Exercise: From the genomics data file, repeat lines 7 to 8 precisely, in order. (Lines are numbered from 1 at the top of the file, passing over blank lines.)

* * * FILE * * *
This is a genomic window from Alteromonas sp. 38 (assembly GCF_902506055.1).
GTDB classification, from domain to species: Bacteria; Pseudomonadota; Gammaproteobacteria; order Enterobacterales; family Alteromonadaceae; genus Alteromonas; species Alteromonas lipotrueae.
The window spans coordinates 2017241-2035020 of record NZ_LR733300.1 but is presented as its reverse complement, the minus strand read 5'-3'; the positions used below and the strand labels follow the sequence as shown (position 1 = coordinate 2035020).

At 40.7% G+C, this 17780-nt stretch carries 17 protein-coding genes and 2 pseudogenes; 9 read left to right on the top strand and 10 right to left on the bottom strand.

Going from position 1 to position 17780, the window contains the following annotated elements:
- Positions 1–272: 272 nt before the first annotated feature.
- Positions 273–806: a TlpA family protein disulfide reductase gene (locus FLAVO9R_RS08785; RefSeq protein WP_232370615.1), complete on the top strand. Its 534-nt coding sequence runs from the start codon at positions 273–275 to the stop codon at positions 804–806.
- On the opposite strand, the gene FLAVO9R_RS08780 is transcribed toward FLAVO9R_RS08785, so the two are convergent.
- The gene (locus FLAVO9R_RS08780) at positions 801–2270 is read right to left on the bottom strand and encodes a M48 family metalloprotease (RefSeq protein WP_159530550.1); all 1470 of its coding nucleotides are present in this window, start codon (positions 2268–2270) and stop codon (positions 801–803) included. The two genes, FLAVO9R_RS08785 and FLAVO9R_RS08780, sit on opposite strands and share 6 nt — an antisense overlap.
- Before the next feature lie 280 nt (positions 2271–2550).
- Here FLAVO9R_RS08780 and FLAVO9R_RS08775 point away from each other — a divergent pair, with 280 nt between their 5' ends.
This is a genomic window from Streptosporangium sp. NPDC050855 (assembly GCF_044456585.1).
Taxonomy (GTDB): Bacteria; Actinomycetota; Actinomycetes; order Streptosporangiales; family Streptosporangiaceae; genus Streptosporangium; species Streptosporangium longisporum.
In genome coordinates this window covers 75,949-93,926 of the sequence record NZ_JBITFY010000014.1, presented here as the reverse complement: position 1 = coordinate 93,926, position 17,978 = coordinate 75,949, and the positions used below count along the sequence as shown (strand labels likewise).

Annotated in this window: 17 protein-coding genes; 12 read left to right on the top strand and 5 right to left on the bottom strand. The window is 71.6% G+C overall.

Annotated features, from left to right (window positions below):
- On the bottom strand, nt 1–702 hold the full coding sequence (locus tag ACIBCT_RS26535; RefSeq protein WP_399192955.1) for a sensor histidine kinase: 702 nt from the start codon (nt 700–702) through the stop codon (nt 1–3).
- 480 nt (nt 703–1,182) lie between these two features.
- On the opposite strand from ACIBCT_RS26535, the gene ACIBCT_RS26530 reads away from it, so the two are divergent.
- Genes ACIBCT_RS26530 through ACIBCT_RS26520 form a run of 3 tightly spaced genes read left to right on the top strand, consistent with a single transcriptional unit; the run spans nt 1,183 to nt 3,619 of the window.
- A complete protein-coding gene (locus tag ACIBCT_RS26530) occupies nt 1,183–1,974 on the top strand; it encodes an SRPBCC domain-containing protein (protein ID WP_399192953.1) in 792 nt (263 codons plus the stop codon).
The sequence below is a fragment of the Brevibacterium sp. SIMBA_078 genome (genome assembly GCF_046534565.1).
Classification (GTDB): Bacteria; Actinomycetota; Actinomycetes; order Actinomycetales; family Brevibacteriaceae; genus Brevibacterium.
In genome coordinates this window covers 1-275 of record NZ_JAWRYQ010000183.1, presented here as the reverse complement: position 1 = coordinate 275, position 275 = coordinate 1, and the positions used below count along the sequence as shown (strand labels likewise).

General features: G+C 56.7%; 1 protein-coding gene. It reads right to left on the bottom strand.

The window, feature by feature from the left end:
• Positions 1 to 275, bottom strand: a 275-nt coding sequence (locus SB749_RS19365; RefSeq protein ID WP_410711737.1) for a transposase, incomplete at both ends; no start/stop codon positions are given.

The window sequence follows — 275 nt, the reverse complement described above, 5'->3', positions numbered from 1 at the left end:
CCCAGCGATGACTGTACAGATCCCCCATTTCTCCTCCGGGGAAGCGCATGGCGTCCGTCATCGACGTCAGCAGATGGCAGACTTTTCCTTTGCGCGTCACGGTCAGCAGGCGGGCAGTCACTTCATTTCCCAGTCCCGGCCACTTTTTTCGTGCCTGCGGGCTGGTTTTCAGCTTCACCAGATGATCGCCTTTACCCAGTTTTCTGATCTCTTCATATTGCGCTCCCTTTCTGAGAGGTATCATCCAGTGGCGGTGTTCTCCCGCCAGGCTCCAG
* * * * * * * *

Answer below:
- Positions 273–806: a TlpA family protein disulfide reductase gene (locus FLAVO9R_RS08785; RefSeq protein WP_232370615.1), complete on the top strand. Its 534-nt coding sequence runs from the start codon at positions 273–275 to the stop codon at positions 804–806.
- On the opposite strand, the gene FLAVO9R_RS08780 is transcribed toward FLAVO9R_RS08785, so the two are convergent.